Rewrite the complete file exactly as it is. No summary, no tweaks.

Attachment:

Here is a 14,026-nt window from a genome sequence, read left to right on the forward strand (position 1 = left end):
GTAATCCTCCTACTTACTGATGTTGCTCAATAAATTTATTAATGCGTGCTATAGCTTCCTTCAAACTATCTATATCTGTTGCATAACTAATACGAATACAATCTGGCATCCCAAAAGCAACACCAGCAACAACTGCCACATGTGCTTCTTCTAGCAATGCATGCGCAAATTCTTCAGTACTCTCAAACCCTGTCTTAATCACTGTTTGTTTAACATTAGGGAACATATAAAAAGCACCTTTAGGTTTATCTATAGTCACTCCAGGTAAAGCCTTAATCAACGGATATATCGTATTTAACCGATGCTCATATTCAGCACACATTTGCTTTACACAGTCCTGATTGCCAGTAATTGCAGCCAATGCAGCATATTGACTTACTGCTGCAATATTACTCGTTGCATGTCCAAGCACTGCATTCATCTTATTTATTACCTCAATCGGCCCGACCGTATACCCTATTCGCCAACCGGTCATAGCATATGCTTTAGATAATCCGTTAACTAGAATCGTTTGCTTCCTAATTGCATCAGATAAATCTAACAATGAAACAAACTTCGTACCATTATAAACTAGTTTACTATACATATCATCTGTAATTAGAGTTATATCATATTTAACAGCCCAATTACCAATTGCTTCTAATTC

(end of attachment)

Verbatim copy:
Here is a 14,026-nt window from a genome sequence, read left to right on the forward strand (position 1 = left end):
GTAATCCTCCTACTTACTGATGTTGCTCAATAAATTTATTAATGCGTGCTATAGCTTCCTTCAAACTATCTATATCTGTTGCATAACTAATACGAATACAATCTGGCATCCCAAAAGCAACACCAGCAACAACTGCCACATGTGCTTCTTCTAGCAATGCATGCGCAAATTCTTCAGTACTCTCAAACCCTGTCTTAATCACTGTTTGTTTAACATTAGGGAACATATAAAAAGCACCTTTAGGTTTATCTATAGTCACTCCAGGTAAAGCCTTAATCAACGGATATATCGTATTTAACCGATGCTCATATTCAGCACACATTTGCTTTACACAGTCCTGATTGCCAGTAATTGCAGCCAATGCAGCATATTGACTTACTGCTGCAATATTACTCGTTGCATGTCCAAGCACTGCATTCATCTTATTTATTACCTCAATCGGCCCGACCGTATACCCTATTCGCCAACCGGTCATAGCATATGCTTTAGATAATCCGTTAACTAGAATCGTTTGCTTCCTAATTGCATCAGATAAATCTAACAATGAAACAAACTTCGTACCATTATAAACTAGTTTACTATACATATCATCTGTAATTAGAGTTATATCATATTTAACAGCCCAATTACCAATTGCTTCTAATTC